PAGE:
By now, almost everyone has heard the latest in a series of weird behaviors from Tesla’s CEO, Elon Musk. Earlier this week, he went on a video podcast to discuss technology and ended up taking a “hit” i.e. smoked a joint violating very publicly the rules that he himself has written for all of Tesla’s employees against use of drugs.

While Musk was reaching new “highs”, departures of senior execs continued with Chief Accounting Officer resigning within a month of joining and head of human resources not choosing to come back from an extended vacation. Since the start of the year, 41 executives have left and Musk is joking around with a joint in his mouth.

Tesla shareholders are not finding his behavior funny anymore. Tesla stock is down over 30% since he tweeted the company was going private at $420 and quickly reversed his position a week later. The bankers – Goldman Sachs among others, who were salivating on the prospect of being involved in taking a $70 billion company private and cleaning up with millions of dollars in advisory fees, took a hit of a different kind.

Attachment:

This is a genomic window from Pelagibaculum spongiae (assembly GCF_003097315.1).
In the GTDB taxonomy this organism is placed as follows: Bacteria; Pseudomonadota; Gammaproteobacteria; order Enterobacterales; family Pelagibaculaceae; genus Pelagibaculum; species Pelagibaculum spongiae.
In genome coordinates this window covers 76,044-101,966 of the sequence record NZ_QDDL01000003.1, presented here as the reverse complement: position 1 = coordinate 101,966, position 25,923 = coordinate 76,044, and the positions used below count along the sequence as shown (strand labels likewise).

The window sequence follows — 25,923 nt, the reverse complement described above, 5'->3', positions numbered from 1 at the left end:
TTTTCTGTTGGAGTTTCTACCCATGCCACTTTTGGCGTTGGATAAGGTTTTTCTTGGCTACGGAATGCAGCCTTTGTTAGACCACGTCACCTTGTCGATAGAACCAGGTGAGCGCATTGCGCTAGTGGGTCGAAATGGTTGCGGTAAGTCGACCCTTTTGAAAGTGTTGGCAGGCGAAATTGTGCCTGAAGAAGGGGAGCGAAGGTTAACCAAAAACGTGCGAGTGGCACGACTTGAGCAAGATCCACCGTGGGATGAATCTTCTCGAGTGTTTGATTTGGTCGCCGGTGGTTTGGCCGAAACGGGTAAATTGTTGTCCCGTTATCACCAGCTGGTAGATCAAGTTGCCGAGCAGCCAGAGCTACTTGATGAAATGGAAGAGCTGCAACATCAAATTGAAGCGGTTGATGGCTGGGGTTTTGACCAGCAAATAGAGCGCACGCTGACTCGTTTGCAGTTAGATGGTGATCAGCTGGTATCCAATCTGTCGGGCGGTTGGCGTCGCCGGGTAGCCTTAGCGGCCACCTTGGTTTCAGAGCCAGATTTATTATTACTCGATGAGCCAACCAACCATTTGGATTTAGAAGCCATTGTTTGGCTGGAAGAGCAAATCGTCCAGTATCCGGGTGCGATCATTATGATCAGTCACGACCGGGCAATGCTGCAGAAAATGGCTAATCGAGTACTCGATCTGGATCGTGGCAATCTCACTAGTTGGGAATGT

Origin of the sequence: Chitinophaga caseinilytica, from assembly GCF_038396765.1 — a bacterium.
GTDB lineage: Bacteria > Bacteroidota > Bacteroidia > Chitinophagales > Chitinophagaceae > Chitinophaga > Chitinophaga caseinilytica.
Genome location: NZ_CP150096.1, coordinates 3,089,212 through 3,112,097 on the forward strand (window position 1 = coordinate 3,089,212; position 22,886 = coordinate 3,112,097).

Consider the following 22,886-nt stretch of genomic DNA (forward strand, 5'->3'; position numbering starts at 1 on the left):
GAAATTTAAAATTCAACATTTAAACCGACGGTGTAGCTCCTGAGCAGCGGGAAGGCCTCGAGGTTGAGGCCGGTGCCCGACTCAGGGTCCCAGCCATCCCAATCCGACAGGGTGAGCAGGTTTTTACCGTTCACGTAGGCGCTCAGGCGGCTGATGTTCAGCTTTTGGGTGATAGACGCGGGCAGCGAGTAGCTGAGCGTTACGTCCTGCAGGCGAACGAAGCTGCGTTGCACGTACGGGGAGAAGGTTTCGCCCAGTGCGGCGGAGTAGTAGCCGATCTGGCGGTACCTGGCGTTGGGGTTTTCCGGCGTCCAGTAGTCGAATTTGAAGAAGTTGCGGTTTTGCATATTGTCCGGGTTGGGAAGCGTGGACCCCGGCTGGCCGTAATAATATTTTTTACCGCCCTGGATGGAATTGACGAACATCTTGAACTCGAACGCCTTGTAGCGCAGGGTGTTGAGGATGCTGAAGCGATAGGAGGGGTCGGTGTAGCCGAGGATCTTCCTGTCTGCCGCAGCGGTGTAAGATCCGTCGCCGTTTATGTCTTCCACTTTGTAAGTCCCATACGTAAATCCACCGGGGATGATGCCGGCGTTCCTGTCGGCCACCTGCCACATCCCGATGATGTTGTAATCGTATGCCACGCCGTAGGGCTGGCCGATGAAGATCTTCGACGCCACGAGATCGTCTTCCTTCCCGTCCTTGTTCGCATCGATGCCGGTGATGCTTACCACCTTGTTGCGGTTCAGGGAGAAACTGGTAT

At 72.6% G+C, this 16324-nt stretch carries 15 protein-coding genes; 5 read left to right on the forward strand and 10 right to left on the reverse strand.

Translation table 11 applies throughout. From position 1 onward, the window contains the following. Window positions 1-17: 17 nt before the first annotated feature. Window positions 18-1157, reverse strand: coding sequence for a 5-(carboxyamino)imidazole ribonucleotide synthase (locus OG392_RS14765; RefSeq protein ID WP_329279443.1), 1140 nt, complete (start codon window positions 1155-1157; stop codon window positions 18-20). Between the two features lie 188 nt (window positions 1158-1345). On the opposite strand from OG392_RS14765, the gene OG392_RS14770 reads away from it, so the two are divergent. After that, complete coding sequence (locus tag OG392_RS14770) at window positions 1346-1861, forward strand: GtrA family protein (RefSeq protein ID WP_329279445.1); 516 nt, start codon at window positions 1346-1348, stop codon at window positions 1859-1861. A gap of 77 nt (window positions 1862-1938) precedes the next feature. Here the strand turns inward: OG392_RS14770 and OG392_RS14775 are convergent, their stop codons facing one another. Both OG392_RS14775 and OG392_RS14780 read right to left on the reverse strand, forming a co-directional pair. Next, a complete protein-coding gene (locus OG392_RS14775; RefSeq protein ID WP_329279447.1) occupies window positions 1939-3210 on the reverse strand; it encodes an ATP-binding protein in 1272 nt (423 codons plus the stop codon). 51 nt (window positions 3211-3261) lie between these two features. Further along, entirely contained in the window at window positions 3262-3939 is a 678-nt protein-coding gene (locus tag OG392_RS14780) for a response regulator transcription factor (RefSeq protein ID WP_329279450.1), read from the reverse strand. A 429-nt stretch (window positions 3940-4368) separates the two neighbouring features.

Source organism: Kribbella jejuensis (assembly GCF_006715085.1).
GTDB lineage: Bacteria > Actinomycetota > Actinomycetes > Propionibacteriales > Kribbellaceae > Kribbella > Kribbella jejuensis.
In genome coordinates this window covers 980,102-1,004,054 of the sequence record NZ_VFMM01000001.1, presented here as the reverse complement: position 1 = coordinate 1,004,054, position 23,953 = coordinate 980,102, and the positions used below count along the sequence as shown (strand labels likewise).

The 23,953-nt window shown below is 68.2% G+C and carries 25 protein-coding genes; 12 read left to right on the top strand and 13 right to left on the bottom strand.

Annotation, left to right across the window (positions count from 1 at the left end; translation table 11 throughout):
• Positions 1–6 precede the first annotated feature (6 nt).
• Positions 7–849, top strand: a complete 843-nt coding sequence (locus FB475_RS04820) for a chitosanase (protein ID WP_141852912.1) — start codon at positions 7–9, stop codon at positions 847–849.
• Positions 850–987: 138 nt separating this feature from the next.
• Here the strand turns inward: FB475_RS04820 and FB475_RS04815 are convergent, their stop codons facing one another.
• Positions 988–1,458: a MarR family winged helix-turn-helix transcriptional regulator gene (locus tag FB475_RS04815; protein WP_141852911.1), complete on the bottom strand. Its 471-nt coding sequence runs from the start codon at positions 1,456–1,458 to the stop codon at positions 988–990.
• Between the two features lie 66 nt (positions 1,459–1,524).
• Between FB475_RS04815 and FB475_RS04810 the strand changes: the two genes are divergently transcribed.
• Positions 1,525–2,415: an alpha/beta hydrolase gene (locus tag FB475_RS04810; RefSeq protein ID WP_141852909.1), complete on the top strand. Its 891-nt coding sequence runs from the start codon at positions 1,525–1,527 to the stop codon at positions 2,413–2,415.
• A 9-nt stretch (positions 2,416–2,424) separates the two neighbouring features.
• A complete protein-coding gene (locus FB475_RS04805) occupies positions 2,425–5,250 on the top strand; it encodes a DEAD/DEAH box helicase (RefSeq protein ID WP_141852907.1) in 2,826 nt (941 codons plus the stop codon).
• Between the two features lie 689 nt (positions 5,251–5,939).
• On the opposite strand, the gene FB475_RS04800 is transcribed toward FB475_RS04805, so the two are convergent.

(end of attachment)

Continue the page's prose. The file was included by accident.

Future Wealth’s View

Elon Musk’s behavior in the last two weeks has finally brought out the reality of his incompetence and has prompted funds run by BlackRock Inc to vote in favor of a recent shareholder proposal that would require Tesla to replace Elon Musk with an independent chairman. We think this does not go far enough. In our  article over a year ago (link to the article is here (, we had expressed concern over Tesla and its CEO. And just 3 months ago, we argued that (link is here Elon Musk will have to step down and urged investors to not wait for that day to bail on Tesla stock.

If Musk would just stay off the weed and look at what is happening around him, he would find that German competitors Mercedes-Benz and Audi, are both showing off production-ready electric sport-utility vehicles aimed at Tesla’s Model X. And, Jaguar Land Rover is offering the I-Pace electric SUV while Porsche is taking on Tesla’s Model S high performance luxury car with the Taycan, expected to reach the market in late 2019.

Rarely has a good car company been derailed this badly by its CEO and Tesla’s board has the unenviable task of finding a Chairman and likely a COO to put the company back on the path of successful growth. But, finding accomplished automobile executives to take on these roles and manage Elon Musk’s meltdown is like searching for someone to be Chief of Staff for Donald Trump. Who would want this role? In the meantime, before someone from Tesla pens an anonymous article on NY Times revealing more details about Elon Musk’s sordid behavior, investors would be well advised to step away from Tesla stock and avoid taking the inevitable hit.